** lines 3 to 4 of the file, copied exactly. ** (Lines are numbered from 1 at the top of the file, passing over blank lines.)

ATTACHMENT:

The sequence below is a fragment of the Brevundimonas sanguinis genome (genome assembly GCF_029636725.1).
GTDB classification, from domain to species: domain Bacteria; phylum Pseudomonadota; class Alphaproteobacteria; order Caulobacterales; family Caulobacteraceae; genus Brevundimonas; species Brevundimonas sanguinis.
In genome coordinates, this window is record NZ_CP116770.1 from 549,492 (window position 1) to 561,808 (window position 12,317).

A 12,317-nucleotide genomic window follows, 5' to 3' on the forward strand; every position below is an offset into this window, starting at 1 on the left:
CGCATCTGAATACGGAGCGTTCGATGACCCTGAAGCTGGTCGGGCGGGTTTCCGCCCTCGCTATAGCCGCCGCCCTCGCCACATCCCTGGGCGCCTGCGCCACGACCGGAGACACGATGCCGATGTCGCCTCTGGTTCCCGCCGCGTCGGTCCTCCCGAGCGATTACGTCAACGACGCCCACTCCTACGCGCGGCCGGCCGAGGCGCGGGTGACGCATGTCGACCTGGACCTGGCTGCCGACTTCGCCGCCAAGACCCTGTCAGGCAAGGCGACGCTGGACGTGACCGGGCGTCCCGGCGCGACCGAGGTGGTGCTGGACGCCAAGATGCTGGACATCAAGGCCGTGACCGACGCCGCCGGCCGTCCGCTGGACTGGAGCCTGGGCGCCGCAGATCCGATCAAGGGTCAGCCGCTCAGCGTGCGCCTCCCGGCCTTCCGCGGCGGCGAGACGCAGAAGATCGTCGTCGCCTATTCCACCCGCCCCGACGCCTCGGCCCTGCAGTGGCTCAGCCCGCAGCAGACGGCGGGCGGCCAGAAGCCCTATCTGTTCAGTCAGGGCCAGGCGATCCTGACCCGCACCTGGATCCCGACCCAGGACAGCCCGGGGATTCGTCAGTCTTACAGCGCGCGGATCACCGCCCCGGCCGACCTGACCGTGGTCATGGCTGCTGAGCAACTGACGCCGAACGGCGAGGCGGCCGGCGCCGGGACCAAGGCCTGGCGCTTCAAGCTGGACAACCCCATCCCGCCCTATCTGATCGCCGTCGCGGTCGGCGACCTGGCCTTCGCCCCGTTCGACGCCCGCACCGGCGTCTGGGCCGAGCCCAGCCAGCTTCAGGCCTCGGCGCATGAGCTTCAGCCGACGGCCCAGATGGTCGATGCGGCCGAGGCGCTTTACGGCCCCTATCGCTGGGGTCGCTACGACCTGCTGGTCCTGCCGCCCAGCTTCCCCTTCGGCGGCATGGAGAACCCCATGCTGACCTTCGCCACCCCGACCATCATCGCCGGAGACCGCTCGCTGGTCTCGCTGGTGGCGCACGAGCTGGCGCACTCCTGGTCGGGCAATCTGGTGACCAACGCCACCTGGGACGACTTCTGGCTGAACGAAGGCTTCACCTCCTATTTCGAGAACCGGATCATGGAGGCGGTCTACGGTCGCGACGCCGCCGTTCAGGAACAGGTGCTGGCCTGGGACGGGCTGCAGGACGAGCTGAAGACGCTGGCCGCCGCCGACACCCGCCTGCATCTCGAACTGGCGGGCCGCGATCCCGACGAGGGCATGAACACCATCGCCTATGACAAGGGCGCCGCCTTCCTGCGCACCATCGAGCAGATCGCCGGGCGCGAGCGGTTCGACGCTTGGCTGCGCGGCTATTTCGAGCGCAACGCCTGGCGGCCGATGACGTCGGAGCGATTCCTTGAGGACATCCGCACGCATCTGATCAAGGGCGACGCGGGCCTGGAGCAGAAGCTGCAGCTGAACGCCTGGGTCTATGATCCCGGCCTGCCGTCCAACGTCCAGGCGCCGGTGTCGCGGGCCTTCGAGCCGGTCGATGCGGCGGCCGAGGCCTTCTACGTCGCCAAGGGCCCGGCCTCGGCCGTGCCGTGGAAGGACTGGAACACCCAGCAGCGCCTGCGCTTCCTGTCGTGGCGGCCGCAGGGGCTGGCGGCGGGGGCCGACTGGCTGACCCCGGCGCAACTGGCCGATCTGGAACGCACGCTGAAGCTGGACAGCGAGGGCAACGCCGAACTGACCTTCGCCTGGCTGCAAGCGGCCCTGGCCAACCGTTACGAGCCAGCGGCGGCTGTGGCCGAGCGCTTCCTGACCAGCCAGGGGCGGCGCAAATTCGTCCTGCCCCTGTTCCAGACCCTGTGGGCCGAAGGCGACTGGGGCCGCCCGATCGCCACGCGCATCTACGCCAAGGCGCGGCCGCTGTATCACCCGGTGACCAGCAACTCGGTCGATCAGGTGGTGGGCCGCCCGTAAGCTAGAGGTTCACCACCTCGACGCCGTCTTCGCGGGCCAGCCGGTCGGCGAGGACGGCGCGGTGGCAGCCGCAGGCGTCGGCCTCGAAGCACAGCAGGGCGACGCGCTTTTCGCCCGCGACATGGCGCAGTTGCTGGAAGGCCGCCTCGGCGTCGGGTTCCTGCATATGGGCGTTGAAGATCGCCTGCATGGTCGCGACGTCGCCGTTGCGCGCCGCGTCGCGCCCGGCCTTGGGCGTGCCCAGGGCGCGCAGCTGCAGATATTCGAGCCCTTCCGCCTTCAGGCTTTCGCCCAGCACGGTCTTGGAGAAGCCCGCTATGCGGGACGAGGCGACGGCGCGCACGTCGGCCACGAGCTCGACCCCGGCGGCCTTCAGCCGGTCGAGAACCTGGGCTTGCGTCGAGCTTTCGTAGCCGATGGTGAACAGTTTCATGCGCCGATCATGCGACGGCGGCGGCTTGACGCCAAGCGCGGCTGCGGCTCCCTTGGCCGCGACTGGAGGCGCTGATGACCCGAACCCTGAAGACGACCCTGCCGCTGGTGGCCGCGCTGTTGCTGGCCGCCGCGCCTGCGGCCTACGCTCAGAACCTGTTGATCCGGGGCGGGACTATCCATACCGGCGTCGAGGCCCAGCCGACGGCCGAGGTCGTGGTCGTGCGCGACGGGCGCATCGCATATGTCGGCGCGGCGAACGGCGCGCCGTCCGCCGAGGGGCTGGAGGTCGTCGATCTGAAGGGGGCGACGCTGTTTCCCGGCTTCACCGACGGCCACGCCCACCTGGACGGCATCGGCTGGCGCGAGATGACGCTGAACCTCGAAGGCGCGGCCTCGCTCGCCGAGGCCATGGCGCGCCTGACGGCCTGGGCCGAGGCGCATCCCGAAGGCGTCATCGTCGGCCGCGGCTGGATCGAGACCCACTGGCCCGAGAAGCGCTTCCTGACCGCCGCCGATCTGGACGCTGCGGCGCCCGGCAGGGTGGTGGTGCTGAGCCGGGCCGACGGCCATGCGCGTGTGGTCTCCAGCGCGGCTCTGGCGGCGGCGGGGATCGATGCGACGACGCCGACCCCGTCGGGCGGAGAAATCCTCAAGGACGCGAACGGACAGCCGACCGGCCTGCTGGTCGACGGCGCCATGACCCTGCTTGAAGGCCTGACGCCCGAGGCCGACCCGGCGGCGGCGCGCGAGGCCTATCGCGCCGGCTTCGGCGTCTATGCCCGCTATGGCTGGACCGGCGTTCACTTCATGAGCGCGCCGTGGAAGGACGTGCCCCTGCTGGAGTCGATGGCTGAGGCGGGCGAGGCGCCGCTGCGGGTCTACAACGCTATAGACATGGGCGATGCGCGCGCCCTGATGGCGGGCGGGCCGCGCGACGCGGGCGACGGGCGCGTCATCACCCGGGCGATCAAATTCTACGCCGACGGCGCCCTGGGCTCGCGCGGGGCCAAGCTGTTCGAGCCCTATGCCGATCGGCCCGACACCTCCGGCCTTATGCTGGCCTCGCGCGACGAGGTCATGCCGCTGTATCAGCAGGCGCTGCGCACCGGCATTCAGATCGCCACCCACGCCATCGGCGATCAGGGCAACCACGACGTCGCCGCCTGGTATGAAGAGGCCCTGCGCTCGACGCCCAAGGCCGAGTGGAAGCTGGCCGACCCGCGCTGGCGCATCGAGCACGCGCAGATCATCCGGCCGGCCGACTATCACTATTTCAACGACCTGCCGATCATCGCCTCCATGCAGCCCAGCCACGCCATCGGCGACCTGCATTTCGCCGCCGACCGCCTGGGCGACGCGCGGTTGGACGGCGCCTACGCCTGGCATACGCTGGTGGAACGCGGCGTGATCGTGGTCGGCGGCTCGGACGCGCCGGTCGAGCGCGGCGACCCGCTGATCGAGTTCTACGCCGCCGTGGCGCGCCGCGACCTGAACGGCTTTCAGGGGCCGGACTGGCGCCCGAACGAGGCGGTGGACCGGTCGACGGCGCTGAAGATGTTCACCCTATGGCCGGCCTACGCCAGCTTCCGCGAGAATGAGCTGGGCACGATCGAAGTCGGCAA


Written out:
In genome coordinates, this window is record NZ_CP116770.1 from 549,492 (window position 1) to 561,808 (window position 12,317).

A 12,317-nucleotide genomic window follows, 5' to 3' on the forward strand; every position below is an offset into this window, starting at 1 on the left: